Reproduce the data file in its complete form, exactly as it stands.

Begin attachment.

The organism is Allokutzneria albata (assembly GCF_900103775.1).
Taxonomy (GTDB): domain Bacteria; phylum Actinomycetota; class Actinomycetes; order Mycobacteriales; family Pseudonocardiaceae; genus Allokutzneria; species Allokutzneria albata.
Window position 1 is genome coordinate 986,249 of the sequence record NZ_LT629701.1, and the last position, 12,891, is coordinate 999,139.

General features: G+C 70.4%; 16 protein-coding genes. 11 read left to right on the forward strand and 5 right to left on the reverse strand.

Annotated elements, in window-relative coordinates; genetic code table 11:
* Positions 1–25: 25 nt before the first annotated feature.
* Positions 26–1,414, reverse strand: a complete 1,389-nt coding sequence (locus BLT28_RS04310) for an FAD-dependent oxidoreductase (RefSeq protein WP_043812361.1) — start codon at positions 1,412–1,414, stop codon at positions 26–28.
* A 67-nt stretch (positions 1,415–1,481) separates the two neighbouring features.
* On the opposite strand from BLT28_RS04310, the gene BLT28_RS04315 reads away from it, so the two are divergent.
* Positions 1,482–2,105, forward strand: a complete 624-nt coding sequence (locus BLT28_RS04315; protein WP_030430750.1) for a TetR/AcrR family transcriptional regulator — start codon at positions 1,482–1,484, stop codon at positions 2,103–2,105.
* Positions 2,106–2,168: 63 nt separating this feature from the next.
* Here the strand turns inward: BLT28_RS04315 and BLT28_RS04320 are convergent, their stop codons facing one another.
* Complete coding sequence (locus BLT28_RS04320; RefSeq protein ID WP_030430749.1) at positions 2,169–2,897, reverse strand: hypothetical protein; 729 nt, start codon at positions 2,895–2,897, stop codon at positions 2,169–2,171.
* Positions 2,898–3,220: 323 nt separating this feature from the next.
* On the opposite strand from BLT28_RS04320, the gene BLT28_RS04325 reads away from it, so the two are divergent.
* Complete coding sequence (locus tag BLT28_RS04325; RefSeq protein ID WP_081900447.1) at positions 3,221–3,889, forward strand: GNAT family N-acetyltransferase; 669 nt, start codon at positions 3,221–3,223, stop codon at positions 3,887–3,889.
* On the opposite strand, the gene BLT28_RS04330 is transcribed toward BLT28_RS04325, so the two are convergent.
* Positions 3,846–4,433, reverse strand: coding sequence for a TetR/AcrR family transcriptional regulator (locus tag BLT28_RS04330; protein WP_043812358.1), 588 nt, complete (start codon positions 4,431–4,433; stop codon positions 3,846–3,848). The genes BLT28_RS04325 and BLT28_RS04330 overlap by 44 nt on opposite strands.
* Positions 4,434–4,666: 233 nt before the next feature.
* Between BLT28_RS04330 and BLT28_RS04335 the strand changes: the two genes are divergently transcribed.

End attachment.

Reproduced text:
The organism is Allokutzneria albata (assembly GCF_900103775.1).
Taxonomy (GTDB): domain Bacteria; phylum Actinomycetota; class Actinomycetes; order Mycobacteriales; family Pseudonocardiaceae; genus Allokutzneria; species Allokutzneria albata.
Window position 1 is genome coordinate 986,249 of the sequence record NZ_LT629701.1, and the last position, 12,891, is coordinate 999,139.

General features: G+C 70.4%; 16 protein-coding genes. 11 read left to right on the forward strand and 5 right to left on the reverse strand.

Annotated elements, in window-relative coordinates; genetic code table 11:
* Positions 1–25: 25 nt before the first annotated feature.
* Positions 26–1,414, reverse strand: a complete 1,389-nt coding sequence (locus BLT28_RS04310) for an FAD-dependent oxidoreductase (RefSeq protein WP_043812361.1) — start codon at positions 1,412–1,414, stop codon at positions 26–28.
* A 67-nt stretch (positions 1,415–1,481) separates the two neighbouring features.
* On the opposite strand from BLT28_RS04310, the gene BLT28_RS04315 reads away from it, so the two are divergent.
* Positions 1,482–2,105, forward strand: a complete 624-nt coding sequence (locus BLT28_RS04315; protein WP_030430750.1) for a TetR/AcrR family transcriptional regulator — start codon at positions 1,482–1,484, stop codon at positions 2,103–2,105.
* Positions 2,106–2,168: 63 nt separating this feature from the next.
* Here the strand turns inward: BLT28_RS04315 and BLT28_RS04320 are convergent, their stop codons facing one another.
* Complete coding sequence (locus BLT28_RS04320; RefSeq protein ID WP_030430749.1) at positions 2,169–2,897, reverse strand: hypothetical protein; 729 nt, start codon at positions 2,895–2,897, stop codon at positions 2,169–2,171.
* Positions 2,898–3,220: 323 nt separating this feature from the next.
* On the opposite strand from BLT28_RS04320, the gene BLT28_RS04325 reads away from it, so the two are divergent.
* Complete coding sequence (locus tag BLT28_RS04325; RefSeq protein ID WP_081900447.1) at positions 3,221–3,889, forward strand: GNAT family N-acetyltransferase; 669 nt, start codon at positions 3,221–3,223, stop codon at positions 3,887–3,889.
* On the opposite strand, the gene BLT28_RS04330 is transcribed toward BLT28_RS04325, so the two are convergent.
* Positions 3,846–4,433, reverse strand: coding sequence for a TetR/AcrR family transcriptional regulator (locus tag BLT28_RS04330; protein WP_043812358.1), 588 nt, complete (start codon positions 4,431–4,433; stop codon positions 3,846–3,848). The genes BLT28_RS04325 and BLT28_RS04330 overlap by 44 nt on opposite strands.
* Positions 4,434–4,666: 233 nt before the next feature.
* Between BLT28_RS04330 and BLT28_RS04335 the strand changes: the two genes are divergently transcribed.